Learn how to make bone broth from a Costco chicken or from any rotisserie chicken. Bone broth is a collagen rich and nutrient dense powerhouse of flavors that help replenish vitamins and minerals. It can be made into soups, stews, or gravy, or just drank daily for the health benefits.
Is Bone Broth Good for You?
Yes! Bone broth is loaded with amazing nutrients:
- vitamin k2
Bone broth is collagen rich. According to Doctor Joshua Axe, collagen can help improve the health of skin and hair, reduce joint pain and degeneration, helps remedy leaky gut, boosts the metabolism, strengthens hair, nails, and teeth, improves liver health, and protects cardiovascular health. Phew, that’s a big list!
Unfortunately, as we age, our bodies need more collagen, because naturally we stop producing it at the same levels. But good news! Chicken collagen is easy to make, and is type 2 collagen, which essentially helps build and repair the collagen in our bodies.
The type most abundant in chicken collagen is type 2, which is best for building cartilage. This makes it beneficial for joint health, especially since this source also provides chondroitin sulfate and glucosamine sulfate — both of which have anti-aging effects. Most supplements containing collagen usually use chicken collagen and provide type 2.Collagen Benefits, Nutrition, Types, Supplements, Foods – Dr. Axe (draxe.com)
Can I Make Bone Broth with a Costco Rotisserie Chicken?
Yes, bone broth can easily be made with a Costco chicken or a rotisserie chicken. Any rotisserie chicken for that matter can be made into bone broth. Thighs, drumsticks, and the feet (yum, right?), make the best broth actually. But you’re going to love the flavor you get from your simple rotisserie chicken.
How Do You Make Bone Broth?
One of the best ways to make bone broth is in a slow cooker. Bone broth needs to simmer for a long period of time, in order to draw out the vitamins and minerals. Long slow simmers break down the connective tissue ad produce a rich flavorful broth.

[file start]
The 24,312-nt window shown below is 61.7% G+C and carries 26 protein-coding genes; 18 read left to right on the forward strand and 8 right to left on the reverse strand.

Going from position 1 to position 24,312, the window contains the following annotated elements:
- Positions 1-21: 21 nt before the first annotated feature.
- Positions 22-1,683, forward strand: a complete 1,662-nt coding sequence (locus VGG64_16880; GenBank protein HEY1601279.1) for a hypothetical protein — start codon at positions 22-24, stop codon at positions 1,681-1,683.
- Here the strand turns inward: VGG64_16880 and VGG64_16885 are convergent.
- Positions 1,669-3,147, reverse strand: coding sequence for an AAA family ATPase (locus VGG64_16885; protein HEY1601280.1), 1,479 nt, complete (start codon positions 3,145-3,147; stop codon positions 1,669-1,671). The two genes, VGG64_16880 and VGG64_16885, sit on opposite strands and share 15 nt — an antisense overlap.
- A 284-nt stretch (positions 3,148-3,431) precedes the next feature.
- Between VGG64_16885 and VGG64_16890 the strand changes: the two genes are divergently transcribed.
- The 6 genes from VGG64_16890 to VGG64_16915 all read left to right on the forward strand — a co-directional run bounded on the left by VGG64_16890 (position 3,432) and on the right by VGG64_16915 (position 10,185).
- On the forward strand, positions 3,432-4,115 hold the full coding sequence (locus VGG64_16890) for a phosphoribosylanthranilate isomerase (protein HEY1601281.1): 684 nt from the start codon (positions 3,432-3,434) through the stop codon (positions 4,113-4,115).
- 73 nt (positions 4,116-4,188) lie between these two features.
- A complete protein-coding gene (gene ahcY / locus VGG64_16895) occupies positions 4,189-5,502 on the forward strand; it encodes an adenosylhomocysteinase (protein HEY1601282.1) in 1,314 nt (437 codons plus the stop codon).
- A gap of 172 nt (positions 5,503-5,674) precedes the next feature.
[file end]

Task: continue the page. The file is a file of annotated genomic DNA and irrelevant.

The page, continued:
The first step in making bone broth is to de-bone your chicken. I like to put the chicken meat in a bowl, the chicken skin in another bowl, and all of the bones, joints, and cartilage in a medium sized crock pot. Sometimes I throw in a little chicken skin, to add a bit of flavor from the seasoning used when the bird was originally cooked.
Next, cover the chicken carcass with water.
Now it is time to add in the vegetables. Cut each of your veggies up into medium-large chunks. I like to start with an onion, then add in carrots, celery, some garlic, parsley, and salt and pepper, sage, and a bay leaf or two. I love to use pink Himalayan salt, but white table salt will work as well. You can add in whatever veggies you have on hand that would enrich the flavor.
As a sidenote- I love to save the scraps that I cut off from vegetables throughout the week and put them into a plastic bag in the fridge. Onion scraps, carrot scraps, you name it scraps, keep them and add those into your brew as well.
I also add in two tablespoons of apple cider vinegar. Adding an acidic ingredient helps to break down the collagen and extract more nutrients. You can leave this out if you desire.
Lastly, put the lid on and turn the dial to low. Let broth simmer in crockpot for 24-48 hours. When the bones start to break down easily and are soft and crumbly, your broth is done. Strain in a fine mesh strainer and discard the bones and veggie mash.
If I am not using it right then, I will strain and pour it into glass jars to keep in the fridge and use in the next few days. Letting it cool and then putting the broth into ice cube trays and freezing them, is another great option. It will last up to 6 months in the freezer.
How Can I Use Bone Broth?
A few obvious ways to use bone broth are in making stews, soups, and gravies. You can also cook rice in the broth (replacing the water), or for cooking potatoes. I love to save and drink a warm cup of it when I have a sore throat or a cold.
I make a chicken rice or chicken potato soup (with bone broth as the base) at least once a week in the winter. It has really helped to boost our immune systems and keep us healthy during those long cold winter months in Idaho.
So next time you are shopping at Costco and see that delicious looking rotisserie chicken slowly cooking in the deli, snag one of those birds and don’t forget to make some flavorful healthy bone broth with the carcass. You will love it!
Rotisserie Chicken Bone Broth
- 1 chicken carcass (cooked) from a rotisserie chicken
- 1/2 large onion chunked or chopped
- 4 stalks celery
- 3 carrots
- 1 teaspoon parsley
- 1-2 bay leaves
- 2 teaspoons garlic crushed or 3/4 teaspoon garlic powder
- water (enough to cover the chicken carcass)
- salt and pepper to taste
- Spray a medium crockpot with cooking spray.
- First, de-bone rotisserie chicken and add the carcass and some extra chicken skin to the crockpot.
- Fill the slow cooker with water until it covers the chicken carcass.
- Next, add celery, onion, carrots, bay leaves, garlic, and salt and pepper into slow cooker.
- Put the lid on, and turn the dial to low.
- Simmer on low for 24-48 hours. When the bones become soft and crumbly it is done.
- Strain with a fine mesh strainer and discard the chicken/ veggie mash. Use bone broth immediately or pour into glass jars and store in fridge.